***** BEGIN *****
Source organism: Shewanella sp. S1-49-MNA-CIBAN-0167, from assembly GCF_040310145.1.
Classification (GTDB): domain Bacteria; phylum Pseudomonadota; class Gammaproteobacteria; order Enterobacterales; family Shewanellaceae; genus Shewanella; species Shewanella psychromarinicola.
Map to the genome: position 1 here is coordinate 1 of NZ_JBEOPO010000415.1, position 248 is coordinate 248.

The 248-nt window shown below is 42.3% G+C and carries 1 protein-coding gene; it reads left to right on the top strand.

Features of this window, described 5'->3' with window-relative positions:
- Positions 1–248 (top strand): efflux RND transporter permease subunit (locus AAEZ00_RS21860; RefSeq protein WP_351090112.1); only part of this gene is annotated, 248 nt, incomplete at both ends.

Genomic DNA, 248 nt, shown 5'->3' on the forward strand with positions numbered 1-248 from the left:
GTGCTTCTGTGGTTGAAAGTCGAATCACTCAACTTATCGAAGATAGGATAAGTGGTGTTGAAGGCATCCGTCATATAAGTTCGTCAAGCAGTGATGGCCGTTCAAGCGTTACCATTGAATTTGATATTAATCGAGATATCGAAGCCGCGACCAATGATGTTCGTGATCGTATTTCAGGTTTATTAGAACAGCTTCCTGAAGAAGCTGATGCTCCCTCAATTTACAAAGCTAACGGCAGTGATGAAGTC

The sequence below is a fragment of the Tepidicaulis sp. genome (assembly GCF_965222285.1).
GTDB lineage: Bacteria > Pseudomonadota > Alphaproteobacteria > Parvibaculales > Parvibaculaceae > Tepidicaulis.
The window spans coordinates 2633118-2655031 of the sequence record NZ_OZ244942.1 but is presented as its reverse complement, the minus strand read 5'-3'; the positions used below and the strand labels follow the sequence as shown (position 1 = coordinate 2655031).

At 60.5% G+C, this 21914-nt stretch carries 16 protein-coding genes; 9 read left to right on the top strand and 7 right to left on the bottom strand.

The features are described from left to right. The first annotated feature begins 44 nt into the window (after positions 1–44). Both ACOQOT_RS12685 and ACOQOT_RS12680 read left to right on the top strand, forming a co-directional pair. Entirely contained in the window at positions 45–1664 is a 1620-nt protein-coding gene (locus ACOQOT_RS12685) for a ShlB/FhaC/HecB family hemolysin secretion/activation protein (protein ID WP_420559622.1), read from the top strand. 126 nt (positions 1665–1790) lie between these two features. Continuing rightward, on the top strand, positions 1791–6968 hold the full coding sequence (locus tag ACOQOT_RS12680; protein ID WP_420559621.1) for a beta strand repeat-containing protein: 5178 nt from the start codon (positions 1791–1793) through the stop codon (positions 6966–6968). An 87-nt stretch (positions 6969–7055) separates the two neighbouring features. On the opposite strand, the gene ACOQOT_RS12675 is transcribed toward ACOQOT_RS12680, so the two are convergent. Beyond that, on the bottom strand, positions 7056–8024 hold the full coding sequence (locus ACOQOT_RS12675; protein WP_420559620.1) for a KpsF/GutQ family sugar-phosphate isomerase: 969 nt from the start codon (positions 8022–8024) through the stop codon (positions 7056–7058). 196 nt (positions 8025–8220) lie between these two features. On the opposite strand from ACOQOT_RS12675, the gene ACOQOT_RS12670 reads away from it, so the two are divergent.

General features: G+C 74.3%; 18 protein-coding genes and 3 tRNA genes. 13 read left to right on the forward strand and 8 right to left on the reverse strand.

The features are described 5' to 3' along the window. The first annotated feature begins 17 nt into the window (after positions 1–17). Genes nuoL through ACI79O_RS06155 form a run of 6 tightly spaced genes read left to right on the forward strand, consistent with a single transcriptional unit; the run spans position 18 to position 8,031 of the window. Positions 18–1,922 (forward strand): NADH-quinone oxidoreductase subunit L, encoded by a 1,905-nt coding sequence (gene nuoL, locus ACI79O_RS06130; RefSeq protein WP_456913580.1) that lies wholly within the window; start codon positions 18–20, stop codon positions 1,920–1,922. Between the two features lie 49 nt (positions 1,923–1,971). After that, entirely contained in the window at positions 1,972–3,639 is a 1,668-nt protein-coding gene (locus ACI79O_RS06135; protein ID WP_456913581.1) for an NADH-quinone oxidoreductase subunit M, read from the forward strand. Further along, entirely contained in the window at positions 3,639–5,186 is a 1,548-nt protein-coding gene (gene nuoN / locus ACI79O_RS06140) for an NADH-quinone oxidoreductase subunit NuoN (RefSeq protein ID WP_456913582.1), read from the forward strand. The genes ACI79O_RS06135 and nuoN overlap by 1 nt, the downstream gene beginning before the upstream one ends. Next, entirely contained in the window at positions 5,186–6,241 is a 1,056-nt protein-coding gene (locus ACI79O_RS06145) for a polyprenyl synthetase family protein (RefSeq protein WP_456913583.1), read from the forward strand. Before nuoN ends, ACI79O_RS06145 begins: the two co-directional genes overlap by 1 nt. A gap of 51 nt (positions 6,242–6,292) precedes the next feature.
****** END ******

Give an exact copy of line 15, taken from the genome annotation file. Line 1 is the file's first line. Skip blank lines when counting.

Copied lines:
The features are described 5' to 3' along the window. The first annotated feature begins 17 nt into the window (after positions 1–17). Genes nuoL through ACI79O_RS06155 form a run of 6 tightly spaced genes read left to right on the forward strand, consistent with a single transcriptional unit; the run spans position 18 to position 8,031 of the window. Positions 18–1,922 (forward strand): NADH-quinone oxidoreductase subunit L, encoded by a 1,905-nt coding sequence (gene nuoL, locus ACI79O_RS06130; RefSeq protein WP_456913580.1) that lies wholly within the window; start codon positions 18–20, stop codon positions 1,920–1,922. Between the two features lie 49 nt (positions 1,923–1,971). After that, entirely contained in the window at positions 1,972–3,639 is a 1,668-nt protein-coding gene (locus ACI79O_RS06135; protein ID WP_456913581.1) for an NADH-quinone oxidoreductase subunit M, read from the forward strand. Further along, entirely contained in the window at positions 3,639–5,186 is a 1,548-nt protein-coding gene (gene nuoN / locus ACI79O_RS06140) for an NADH-quinone oxidoreductase subunit NuoN (RefSeq protein ID WP_456913582.1), read from the forward strand. The genes ACI79O_RS06135 and nuoN overlap by 1 nt, the downstream gene beginning before the upstream one ends. Next, entirely contained in the window at positions 5,186–6,241 is a 1,056-nt protein-coding gene (locus ACI79O_RS06145) for a polyprenyl synthetase family protein (RefSeq protein WP_456913583.1), read from the forward strand. Before nuoN ends, ACI79O_RS06145 begins: the two co-directional genes overlap by 1 nt. A gap of 51 nt (positions 6,242–6,292) precedes the next feature.